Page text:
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From «Beowulf» to Caxton

Studies in Medieval Languages and Literature, Texts and Manuscripts


Edited By Tomonori Matsushita, A.V.C. Schmidt and David J. Wallace

Senshu University has hosted many international conferences on medieval English literature – primarily on Geoffrey Chaucer and William Langland – as well as in the related fields of Old Germanic, medieval French and Renaissance Italian literature. These international collaborations inform and contribute to the present volume, which addresses the heritage bequeathed to medieval English language and literature by the classical world.
This volume explores the development of medieval English literature in light of contact with Germanic and Old Norse cultures, on the one hand, and Romance languages, on the other. The book includes a comparative study of Beowulf in the Germanic context, discusses aspects of Piers Plowman and its tradition, and offers philological approaches to Chaucer (especially his Troilus and Criseyde). The articles assembled here collectively suggest how the torches of classical learning were carried from continental Europe to illuminate the pages of medieval English literature.


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A.V.C. Schmidt - 3. The Four Elements as a Structural Idea in Piers Plowman -55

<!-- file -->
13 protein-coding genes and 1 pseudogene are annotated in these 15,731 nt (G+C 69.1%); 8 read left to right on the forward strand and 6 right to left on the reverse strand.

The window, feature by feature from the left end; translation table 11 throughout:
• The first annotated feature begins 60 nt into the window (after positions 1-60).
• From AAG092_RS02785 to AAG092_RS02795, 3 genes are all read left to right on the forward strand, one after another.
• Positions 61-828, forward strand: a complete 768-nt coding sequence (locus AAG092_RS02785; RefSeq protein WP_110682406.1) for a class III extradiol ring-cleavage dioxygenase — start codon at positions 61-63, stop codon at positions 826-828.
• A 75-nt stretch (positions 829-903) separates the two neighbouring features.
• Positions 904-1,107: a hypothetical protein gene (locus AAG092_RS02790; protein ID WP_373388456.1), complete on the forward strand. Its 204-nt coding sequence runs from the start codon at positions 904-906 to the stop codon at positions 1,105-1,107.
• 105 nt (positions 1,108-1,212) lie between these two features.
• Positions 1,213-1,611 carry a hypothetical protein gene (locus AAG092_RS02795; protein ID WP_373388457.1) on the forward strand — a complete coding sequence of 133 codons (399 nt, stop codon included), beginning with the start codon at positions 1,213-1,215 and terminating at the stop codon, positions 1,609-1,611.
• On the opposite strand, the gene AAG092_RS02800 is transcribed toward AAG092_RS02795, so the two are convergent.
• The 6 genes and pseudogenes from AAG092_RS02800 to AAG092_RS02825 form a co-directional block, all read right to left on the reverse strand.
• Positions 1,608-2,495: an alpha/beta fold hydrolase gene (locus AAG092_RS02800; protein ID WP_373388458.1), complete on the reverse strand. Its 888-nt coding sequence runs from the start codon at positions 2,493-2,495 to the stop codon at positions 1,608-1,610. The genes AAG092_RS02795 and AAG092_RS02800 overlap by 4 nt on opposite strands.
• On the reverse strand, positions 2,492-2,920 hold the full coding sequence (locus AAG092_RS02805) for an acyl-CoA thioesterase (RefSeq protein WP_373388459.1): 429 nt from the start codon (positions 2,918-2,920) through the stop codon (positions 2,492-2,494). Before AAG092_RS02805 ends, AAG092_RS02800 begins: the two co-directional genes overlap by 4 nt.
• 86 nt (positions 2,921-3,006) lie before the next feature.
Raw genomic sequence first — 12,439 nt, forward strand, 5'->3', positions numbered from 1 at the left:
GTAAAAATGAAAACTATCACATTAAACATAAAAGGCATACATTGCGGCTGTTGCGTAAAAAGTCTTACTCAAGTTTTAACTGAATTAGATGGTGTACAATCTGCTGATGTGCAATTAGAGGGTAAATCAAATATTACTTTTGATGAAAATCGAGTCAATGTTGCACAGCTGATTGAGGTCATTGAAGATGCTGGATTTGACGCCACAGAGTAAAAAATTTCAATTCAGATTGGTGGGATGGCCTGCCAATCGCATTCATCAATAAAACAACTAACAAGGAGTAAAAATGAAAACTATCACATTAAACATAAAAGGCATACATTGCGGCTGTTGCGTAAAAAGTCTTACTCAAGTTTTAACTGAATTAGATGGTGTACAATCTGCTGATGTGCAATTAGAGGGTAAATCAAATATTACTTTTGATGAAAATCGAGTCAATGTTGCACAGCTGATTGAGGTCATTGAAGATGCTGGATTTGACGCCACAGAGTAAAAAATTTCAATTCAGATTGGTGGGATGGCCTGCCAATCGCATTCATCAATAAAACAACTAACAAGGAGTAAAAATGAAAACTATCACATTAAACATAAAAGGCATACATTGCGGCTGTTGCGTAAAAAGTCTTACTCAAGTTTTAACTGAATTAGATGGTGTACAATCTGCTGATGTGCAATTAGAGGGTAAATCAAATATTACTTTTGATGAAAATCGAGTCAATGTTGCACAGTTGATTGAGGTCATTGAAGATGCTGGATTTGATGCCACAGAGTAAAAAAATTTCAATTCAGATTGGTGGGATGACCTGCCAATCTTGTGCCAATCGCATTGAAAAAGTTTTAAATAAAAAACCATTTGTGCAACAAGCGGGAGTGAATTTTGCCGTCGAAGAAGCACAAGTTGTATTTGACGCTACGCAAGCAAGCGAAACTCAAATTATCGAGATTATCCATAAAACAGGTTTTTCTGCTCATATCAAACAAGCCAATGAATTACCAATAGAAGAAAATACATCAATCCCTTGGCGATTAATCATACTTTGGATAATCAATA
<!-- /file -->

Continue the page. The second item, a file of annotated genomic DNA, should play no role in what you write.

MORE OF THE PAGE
A.V.C. Schmidt 3 The Four Elements as a Structural Idea in Piers Plowman 3.0. Introduction It will not seem surprising that a major medieval poem dealing with a wide range of human experience should make some reference to the ‘elements’, this term signifying the fundamental substances and qualities that underlie our contact with physical reality. But any claim that the Elements form a ‘structural idea’ in Piers Plowman will obviously need to go beyond the straightforward assertion that this major medieval poem is in some sense ‘about the world’. My argument in the present paper is based on seeing Langland as a religious poet who uses ‘elemental’ images in an essentially symbolic way, which I shall go on to define more specifically as ‘sacramental’, and which I shall argue is fundamental to the structure of his work. 3.1. The Four Elements By way of introduction, a brief (and very elementary) sketch of how the Elements were understood in Langland’s day may be helpful. Medieval physical theory saw the material world as made up of the four ‘simple sub- stances’ or basic principles, which were designated ‘elements’: in ascending order of fineness, these were earth, water, air and fire. They were sometimes identified with, and sometimes distinguished from, the common material substances bearing the same names, which we directly experience in various 56 A.V.C. Schmidt forms. Existing below the sphere of the moon, these terrestrial substances, as ideally conceived, each possessed an ‘elementary quality’: earth was dry, water moist, air cold...

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